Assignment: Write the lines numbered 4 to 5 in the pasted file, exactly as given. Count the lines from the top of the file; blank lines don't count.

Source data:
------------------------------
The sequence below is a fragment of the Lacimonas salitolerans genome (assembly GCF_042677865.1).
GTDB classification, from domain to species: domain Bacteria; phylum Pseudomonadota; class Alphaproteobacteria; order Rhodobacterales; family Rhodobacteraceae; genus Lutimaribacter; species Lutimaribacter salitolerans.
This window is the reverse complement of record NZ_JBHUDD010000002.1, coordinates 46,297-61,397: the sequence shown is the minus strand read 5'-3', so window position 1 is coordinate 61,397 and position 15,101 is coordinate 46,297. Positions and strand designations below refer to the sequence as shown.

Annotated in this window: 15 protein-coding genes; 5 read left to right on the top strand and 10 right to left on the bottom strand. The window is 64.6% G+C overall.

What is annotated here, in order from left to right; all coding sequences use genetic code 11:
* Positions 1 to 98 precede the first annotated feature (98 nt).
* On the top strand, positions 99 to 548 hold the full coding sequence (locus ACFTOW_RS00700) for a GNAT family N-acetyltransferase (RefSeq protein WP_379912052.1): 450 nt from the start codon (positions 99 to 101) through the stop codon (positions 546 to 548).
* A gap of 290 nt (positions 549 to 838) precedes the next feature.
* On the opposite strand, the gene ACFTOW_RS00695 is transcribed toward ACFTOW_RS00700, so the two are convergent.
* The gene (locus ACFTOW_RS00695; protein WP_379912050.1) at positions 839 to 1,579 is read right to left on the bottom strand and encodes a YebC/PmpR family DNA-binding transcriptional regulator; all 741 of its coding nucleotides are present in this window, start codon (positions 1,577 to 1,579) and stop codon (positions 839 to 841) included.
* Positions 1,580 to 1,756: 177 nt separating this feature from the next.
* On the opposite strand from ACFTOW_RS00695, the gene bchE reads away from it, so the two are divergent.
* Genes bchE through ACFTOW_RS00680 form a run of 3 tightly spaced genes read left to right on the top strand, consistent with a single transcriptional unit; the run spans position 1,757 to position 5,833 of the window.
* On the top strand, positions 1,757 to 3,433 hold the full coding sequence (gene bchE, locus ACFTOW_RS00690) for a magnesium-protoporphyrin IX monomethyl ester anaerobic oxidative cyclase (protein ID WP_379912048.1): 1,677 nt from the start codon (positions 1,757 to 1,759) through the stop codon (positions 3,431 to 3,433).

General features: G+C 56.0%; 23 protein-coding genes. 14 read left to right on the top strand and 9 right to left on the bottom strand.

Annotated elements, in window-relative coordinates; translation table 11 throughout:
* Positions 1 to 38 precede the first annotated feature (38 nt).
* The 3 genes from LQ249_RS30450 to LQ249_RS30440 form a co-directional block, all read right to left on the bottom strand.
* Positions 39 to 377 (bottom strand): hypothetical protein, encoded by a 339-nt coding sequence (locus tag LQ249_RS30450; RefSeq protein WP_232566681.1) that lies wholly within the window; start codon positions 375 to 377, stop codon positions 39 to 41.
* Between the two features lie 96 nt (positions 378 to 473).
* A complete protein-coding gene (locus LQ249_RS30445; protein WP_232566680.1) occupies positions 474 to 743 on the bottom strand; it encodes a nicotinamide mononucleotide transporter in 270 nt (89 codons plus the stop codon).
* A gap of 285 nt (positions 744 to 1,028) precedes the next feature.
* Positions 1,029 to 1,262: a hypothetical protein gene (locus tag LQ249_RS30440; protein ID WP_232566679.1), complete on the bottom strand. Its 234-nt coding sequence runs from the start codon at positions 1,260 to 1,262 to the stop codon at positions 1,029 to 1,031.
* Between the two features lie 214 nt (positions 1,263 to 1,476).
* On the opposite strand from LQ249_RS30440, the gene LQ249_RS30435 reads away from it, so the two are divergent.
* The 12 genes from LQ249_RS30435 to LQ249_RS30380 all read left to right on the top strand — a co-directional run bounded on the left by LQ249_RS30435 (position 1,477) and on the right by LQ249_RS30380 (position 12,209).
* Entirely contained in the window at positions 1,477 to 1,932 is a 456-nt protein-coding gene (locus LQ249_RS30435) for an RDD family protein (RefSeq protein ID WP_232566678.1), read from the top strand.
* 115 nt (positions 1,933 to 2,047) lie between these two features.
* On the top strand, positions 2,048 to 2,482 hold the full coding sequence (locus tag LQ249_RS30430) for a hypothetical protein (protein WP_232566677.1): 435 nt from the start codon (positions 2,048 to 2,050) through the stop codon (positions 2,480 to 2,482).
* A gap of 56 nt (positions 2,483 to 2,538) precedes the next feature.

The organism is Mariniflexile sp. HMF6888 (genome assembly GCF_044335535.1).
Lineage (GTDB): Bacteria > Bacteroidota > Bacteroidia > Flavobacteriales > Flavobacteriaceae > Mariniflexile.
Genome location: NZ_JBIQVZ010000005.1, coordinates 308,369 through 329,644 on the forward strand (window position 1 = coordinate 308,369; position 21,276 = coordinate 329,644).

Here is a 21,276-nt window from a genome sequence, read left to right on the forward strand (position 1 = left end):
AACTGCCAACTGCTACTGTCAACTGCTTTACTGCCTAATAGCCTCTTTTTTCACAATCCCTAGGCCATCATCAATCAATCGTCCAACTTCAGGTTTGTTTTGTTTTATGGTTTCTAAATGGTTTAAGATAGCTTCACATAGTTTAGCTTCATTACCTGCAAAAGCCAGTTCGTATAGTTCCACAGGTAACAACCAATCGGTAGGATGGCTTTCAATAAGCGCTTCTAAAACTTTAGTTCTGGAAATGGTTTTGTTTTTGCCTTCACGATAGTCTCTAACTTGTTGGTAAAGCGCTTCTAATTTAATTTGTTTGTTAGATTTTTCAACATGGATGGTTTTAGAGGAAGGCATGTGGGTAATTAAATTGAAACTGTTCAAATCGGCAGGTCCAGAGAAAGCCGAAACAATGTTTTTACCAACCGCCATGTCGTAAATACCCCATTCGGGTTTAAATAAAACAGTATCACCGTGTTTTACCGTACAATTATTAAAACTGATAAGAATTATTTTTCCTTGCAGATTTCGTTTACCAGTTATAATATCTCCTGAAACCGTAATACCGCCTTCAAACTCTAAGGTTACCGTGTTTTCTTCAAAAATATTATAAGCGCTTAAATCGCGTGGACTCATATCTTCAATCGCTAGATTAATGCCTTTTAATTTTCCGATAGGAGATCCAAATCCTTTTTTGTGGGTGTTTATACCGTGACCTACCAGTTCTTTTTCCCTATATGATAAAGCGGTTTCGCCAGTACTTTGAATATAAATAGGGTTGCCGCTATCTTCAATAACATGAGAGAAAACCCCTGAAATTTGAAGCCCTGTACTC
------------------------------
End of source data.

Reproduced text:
Annotated in this window: 15 protein-coding genes; 5 read left to right on the top strand and 10 right to left on the bottom strand. The window is 64.6% G+C overall.

What is annotated here, in order from left to right; all coding sequences use genetic code 11: